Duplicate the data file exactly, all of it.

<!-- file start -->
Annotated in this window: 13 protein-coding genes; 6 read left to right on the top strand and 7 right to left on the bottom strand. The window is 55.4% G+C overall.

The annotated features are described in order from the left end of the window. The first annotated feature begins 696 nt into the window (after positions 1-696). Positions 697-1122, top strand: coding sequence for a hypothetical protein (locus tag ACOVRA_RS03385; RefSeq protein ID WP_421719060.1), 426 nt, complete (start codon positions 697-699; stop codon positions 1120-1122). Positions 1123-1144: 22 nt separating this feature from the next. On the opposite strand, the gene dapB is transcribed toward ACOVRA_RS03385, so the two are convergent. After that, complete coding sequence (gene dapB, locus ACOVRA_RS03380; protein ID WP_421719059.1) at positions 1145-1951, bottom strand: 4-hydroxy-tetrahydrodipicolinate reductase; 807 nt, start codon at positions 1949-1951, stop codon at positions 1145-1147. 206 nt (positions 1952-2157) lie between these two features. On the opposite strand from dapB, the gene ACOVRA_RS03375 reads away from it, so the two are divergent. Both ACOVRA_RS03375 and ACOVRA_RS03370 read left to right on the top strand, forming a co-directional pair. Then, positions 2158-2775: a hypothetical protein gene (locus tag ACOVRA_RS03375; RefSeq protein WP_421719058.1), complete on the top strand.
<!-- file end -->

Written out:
Annotated in this window: 13 protein-coding genes; 6 read left to right on the top strand and 7 right to left on the bottom strand. The window is 55.4% G+C overall.

The annotated features are described in order from the left end of the window. The first annotated feature begins 696 nt into the window (after positions 1-696). Positions 697-1122, top strand: coding sequence for a hypothetical protein (locus tag ACOVRA_RS03385; RefSeq protein ID WP_421719060.1), 426 nt, complete (start codon positions 697-699; stop codon positions 1120-1122). Positions 1123-1144: 22 nt separating this feature from the next. On the opposite strand, the gene dapB is transcribed toward ACOVRA_RS03385, so the two are convergent. After that, complete coding sequence (gene dapB, locus ACOVRA_RS03380; protein ID WP_421719059.1) at positions 1145-1951, bottom strand: 4-hydroxy-tetrahydrodipicolinate reductase; 807 nt, start codon at positions 1949-1951, stop codon at positions 1145-1147. 206 nt (positions 1952-2157) lie between these two features. On the opposite strand from dapB, the gene ACOVRA_RS03375 reads away from it, so the two are divergent. Both ACOVRA_RS03375 and ACOVRA_RS03370 read left to right on the top strand, forming a co-directional pair. Then, positions 2158-2775: a hypothetical protein gene (locus tag ACOVRA_RS03375; RefSeq protein WP_421719058.1), complete on the top strand.